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I have 1 source server that contains about 30GB of files that I want to copy to 7 other servers. I currently SCP the files over to the first four servers and when that transfer is complete SCP to the last 3 servers.

Would using BitTorrent be faster to distribute the files to all 7 at once? The connection internally is already fast and consistent between each of the servers. I know it would probably take some load off the source server, but would it just take longer to distribute the files?

What's a good scriptable client I could use from the shell? I'd want everyone to stop seeding after 100%.

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4 Answers

up vote 7 down vote accepted

It depends on how your network is laid out and where the bottlenecks are, but yes, it can be faster to use BitTorrent. In theory, instead of sending out 7 copies of the same files, your source server should only need to send out 1 copy, split among the receivers. By the time that happens, the remaining peers will have shared the parts they didn't receive directly among themselves.

If your network supports multicast, though, it's probably easier to set up udpcast, mdp, multisend, or something like that: your source will send out a single copy of the data, and the network will route it to all the recipients.

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We ended up going the multicast method using Udpcast. And it works perfectly! –  Edward Dec 14 '11 at 1:09
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The advantage of BitTorrent over other file distribution tools, say rsync, is that clients start to offer their data to the other clients, so if the server has a slow connection to the clients, throughput will be much better.

BT is a protocol which is designed for global sharing, though. So you will have to find a means to lock out all other clients but the 7 you want to feed (or your torrent will soon end up on The Pirate Bay).

As for stopping at 100%, every BT client will do that: Since no client requests the data anymore, there will be no more seeding. The application will still run but they will only cause a little trickle of data between the clients and the tracker to tell it that they are still available.

Try the original BitTorrent client which is written in Python. This will allow you to make any modifications you desire. Unfortunately, I can't find a link ATM. Anyone?

[EDIT] Based on a comment saua: If you use a private tracker, your torrents should not spread unexpectedly. That said, you should only use a torrent client from a reliable source. Otherwise, you might risk that some cracker has put a little extra feature in the code which publishes private torrents somewhere where you don't want them to appear.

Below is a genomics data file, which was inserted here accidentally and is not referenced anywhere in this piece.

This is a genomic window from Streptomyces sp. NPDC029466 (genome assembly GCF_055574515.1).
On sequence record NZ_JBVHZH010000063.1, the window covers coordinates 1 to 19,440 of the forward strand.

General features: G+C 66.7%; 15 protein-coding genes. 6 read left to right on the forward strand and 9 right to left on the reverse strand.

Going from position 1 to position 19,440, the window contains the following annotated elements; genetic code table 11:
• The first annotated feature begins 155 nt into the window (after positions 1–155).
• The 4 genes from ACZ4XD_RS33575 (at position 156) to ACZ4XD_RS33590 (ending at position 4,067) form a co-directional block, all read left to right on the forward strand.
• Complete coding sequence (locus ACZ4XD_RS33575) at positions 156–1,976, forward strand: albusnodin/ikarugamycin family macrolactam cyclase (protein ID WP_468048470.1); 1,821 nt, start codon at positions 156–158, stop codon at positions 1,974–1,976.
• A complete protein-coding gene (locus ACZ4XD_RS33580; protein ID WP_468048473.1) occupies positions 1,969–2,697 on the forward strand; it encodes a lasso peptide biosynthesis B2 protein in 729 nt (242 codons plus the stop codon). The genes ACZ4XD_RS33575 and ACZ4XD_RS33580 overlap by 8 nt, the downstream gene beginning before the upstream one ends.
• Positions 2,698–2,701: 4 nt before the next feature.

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Not making the torrent public is easily done by using a private tracker. –  Joachim Sauer Feb 3 '09 at 15:58
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Are you 100% sure that the source code of the client doesn't contain a "hey, let's tell some hacker server about this torrent" piece of code? I'd rather not risk my neck here. –  Aaron Digulla Feb 3 '09 at 16:50
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If you don't trust a piece of code and run it anyway, having it leak data about your private torrents is the least of your worries. –  Michael Borgwardt Jun 22 '09 at 21:58
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BitTorrent is a great idea if you want to replicate files through a tree of servers without for example having to issue a remote command to all servers to copy from the same place; potentially causing a bottleneck.

Twitter engineers done this with great success with Murder, which is now on github.

http://engineering.twitter.com/2010/07/murder-fast-datacenter-code-deploys.html

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If all 8 of your servers are plugged into the same section of the network using Bit Torrent is unlikely to speed things up. In fact you would get so many collisions that it would probably be very slow. BitTorrent would only speed things up if you are using a fully switched network and the eight servers can talk to each other independently without affecting the communication between the other servers.

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Good point - but are there really many networks out there that aren't fully switched anymore? –  phyllis diller Mar 19 '10 at 19:25
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When was the last time when you have seen a hub connecting servers? These days all of us are using full duplex switched networks. –  Mircea Vutcovici Jun 2 '11 at 4:56
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